Record Display for the EPA National Library Catalog


Main Title Effects of holding time, storage, and the preservation of samples on sample integrity for the detection of fecal indicator bacteria by quantitative polymerase chain reaction (qPCR)-based assays /
Author Wymer, Larry, ; L. Wymer ; K. Oshima ; J. Paar ; M. Doolittle ; J. Lavender
CORP Author TechLaw, Inc., Bethesda, MD.; Environmental Protection Agency, Lexington, MA. Region 1.
Publisher U.S. Environmental Protection Agency, Office of Research and Development, National Exposure Research Laboratory,
Year Published 2010
Report Number EPA 600-R-10-150
Stock Number PB2013-107494
OCLC Number 1099469954
Subjects Water--Pollution--Research--United States
Additional Subjects Bacteria ; Water pollution monitoring ; Fecal pollution ; Reagents ; Membrane filters ; Standards ; Equipment ; Supplies ; Safety ; Sampling ; Quality control ; Calibration ; Enteric pathogens ; Pollution prevention ; Waste management ; RNA gene sequences ; Quantitative polymerase chain reaction (qPCR) ; TaqMan ; Enterococci
Internet Access
Description Access URL
Library Call Number Additional Info Location Last
ESAD  EPA 600-R-10-150 Region 10 Library/Seattle,WA 05/08/2019
NTIS  PB2013-107494 Some EPA libraries have a fiche copy filed under the call number shown. 07/26/2022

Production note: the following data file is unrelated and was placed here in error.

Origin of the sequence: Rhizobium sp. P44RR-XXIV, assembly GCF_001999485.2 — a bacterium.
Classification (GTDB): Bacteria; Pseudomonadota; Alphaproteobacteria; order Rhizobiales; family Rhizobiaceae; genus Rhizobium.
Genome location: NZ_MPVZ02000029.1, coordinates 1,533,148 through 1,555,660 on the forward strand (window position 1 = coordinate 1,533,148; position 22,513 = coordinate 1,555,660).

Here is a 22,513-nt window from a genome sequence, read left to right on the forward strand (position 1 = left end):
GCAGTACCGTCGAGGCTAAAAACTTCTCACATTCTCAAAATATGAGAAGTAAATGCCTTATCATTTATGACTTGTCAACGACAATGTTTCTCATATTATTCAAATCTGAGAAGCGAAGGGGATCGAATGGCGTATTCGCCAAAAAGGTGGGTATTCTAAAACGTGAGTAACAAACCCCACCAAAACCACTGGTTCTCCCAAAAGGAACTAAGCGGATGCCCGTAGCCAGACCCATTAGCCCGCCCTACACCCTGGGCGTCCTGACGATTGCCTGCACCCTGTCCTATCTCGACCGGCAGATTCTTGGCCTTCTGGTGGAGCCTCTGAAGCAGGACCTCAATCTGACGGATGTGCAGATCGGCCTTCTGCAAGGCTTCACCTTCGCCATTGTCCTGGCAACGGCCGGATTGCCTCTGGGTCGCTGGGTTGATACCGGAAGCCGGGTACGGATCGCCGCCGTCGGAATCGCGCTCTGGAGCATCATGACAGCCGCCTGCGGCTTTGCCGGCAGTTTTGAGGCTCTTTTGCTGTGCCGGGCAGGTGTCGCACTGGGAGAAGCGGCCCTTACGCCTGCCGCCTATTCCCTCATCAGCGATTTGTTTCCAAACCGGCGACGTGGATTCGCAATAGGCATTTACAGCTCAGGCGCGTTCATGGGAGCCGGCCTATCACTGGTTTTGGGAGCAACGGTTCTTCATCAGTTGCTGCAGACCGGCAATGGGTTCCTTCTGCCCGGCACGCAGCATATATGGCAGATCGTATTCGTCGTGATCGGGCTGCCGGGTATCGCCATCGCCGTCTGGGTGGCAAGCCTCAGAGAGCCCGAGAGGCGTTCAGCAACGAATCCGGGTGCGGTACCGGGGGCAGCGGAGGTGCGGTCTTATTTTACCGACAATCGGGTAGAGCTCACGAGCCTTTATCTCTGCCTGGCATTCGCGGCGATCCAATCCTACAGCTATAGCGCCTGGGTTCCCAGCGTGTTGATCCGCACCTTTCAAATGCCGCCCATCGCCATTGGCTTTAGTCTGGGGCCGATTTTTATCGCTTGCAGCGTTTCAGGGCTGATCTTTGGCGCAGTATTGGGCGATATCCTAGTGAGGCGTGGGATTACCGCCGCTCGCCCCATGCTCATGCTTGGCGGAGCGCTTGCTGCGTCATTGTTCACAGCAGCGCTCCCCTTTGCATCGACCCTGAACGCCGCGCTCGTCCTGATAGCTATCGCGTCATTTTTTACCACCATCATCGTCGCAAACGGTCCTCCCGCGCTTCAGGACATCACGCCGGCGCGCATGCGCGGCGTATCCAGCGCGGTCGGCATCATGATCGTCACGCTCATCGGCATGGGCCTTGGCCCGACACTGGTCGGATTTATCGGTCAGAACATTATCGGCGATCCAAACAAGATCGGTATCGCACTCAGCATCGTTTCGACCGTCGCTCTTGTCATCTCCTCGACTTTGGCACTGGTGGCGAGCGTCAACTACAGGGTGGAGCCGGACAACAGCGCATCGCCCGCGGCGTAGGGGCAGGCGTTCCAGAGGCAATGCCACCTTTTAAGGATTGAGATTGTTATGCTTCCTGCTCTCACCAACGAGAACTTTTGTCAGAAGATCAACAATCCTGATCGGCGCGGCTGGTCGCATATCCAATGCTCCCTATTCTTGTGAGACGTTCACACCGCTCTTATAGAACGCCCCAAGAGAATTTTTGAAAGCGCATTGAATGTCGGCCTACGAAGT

Collation 1 volume (various pagings) : tables, figures ;
The purpose of this project was to answer questions related to storage of samples to be analyzed by the quantitative polymerase chain reaction (qPCR)-based assays for fecal indicator bacteria. The report is divided into two parts. The first part describes studies that were performed to determine if filters that are used to collect fecal indicator bacteria can be stored frozen and analyzed at a later date. These studies were primarily directed at a specific, targeted question: can qPCR results from freezer archived samples be used to establish valid relationships between fecal indicator densities and health effects data collected from previous epidemiological studies. The second part describes studies that were performed to determine if refrigerated water samples can be held for 24 to 48 hours prior to analysis by qPCR. These studies addressed a question that may be relevant to the implementation of the qPCR method for water quality monitoring at remote locations where immediate analysis of the samples is not possible.
"EPA/600/R-10/150." "December 2010." Includes bibliographical references.